SAN ANTONIO Texas A&M University faculty will be part of the nearly 500 livestock researchers, professionals, and producers from Texas, Mexico and Latin America who will converge on Hermosillo, Sonora, Mexico, for the 36th Annual National Livestock Research meeting Nov. 7-10.
Sponsoring the event are INIFAP, Mexico’s national agricultural research agency, and the Universidad Nacional Autonoma de Mexico, Universidad Nacional Autonoma de Chapingo and Universidad de Sonora.
“INIFAP requested Texas A&M’s participation in the event,” said Tony Hinojosa, international agricultural specialist from Texas A&M.
“The event is important to the U.S. because of the commercial interaction in livestock between Texas and Mexico. The conference will address numerous bi-national concerns important to U.S. producers, such as animal health status. Also INIFAP is conducting a number of research projects jointly with Texas A&M, and many of our faculty will make presentations at the event.”
According to Dr. Martha Martin, a range management researcher with INIFAP and a coordinator of the event, “The meeting is important both to researchers and producers. Producers from various regions can learn how technology and research is applied in other areas of the country. For example, producers from the fertile and moist southern part of Mexico can learn how northern producers cope with arid lands and low rainfall.”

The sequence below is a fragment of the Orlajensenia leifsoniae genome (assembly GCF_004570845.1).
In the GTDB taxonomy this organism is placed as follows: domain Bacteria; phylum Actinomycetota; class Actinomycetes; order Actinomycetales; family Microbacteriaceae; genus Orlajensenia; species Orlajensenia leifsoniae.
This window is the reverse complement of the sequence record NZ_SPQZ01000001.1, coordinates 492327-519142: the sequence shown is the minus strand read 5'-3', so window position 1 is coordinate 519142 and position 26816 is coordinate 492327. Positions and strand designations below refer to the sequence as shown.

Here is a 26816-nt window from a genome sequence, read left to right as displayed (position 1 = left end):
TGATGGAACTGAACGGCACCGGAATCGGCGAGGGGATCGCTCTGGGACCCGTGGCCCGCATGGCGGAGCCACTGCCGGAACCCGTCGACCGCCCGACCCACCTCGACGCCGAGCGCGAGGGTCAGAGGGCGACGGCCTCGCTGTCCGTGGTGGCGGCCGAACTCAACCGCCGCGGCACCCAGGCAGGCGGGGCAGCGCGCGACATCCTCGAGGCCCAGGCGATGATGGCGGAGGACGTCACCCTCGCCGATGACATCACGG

“There is also a major exchange of ideas between the researchers and the producers,” Martin said. “Many of the Mexican researchers have A&M counterparts, and the producers are very receptive to new ideas and technologies.”
Eight A&M faculty will make presentations on joint A&M/INIFAP projects. Among those are Dr. Ed Price, director of international agriculture programs; Dr. Tony Hinojosa, international agricultural specialist; and Dr. Ronald Randel, professor of physiology of reproduction.
Price and Hinojosa will speak on global livestock trends and global livestock research trends. Randel will speak on advances in reproduction and animal genetics.
An animal health symposium will explore topics such as tuberculosis and brucellosis, systems for epidemiological vigilance, and hoof and mouth disease. At a symposium on production diversification, A&M faculty will speak on range lands management, sheep production, livestock production and use of brush.
A third symposium on soil and water conservation in arid lands will address water issues common to Mexico and Texas.